Free Standard UK Delivery Over £10 | Free Delivery Europe Over £25

To Make a World: George Ault and 1940s America

Be the first to review this product

An American painter usually associated with the Precisionist movement, George Copeland Ault (1891-1948) created works that provide a unique window onto the uncertainty and despair of the Second World War. Despite early commercial success in the 1920s, Ault eventually withdrew from both artistic and political worlds in 1937 and set up his studio in a tiny house in Woodstock, New York, where he produced evocative scenes of barns, telephone wires, and streetlights that utilize precise alignments and geometries to impose a symbolic order on a world in crisis. To Make a World is the first publication on Ault in more than two decades, and it features nearly twenty of Ault's paintings alongside those of his contemporaries, including Edward Hopper, Rockwell Kent, and Andrew Wyeth. Author Alexander Nemerov explains that despite Ault's remote location and reclusive lifestyle, his paintings represent his fear for the precarious state of the world and reflect an emotional response shared by many artists and the nation at large.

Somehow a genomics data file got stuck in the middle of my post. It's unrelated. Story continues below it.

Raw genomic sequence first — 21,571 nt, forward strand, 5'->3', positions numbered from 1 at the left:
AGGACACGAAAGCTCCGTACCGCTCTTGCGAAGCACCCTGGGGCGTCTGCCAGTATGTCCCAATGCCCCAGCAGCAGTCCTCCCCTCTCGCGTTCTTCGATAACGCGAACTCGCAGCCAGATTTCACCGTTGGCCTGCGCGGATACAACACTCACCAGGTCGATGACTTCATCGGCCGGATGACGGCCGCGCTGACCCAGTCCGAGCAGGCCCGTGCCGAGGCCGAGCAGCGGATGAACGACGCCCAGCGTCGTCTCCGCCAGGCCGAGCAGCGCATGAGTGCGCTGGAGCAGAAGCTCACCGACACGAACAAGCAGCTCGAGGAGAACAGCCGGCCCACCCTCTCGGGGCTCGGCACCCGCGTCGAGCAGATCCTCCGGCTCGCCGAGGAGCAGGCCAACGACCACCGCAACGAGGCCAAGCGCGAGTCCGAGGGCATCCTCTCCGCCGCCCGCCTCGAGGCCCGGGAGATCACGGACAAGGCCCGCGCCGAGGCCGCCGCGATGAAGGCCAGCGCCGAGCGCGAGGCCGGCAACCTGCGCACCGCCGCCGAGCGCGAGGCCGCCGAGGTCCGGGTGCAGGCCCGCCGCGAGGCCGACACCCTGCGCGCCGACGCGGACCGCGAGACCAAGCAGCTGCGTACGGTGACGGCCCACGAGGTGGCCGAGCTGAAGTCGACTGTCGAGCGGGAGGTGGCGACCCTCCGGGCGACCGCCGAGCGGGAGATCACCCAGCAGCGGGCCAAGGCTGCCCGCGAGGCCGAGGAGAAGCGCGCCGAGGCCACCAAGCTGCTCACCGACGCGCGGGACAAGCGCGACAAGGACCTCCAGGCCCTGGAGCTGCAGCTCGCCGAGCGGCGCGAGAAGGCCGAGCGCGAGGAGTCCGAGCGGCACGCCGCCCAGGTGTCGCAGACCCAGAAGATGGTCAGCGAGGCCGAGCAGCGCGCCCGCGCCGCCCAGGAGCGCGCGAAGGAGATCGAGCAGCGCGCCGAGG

Availability: Out of stock

Regular Price: £35.00

Special Price £19.99

In stock books dispatched within 24 hours.

Ask a question? Call, Email or Skype now.

30 days returns policy. Guaranteed!.

It's good to share!

Additional Information

Additional Information

Author Alexander Nemerov
Binding Hardcover
Condition New
Pages 156
ISBN-13 9780300172393
Publisher Yale University Press


Write Your Own Review

You're reviewing: To Make a World: George Ault and 1940s America

Product Tags

Product Tags

Use spaces to separate tags. Use single quotes (') for phrases.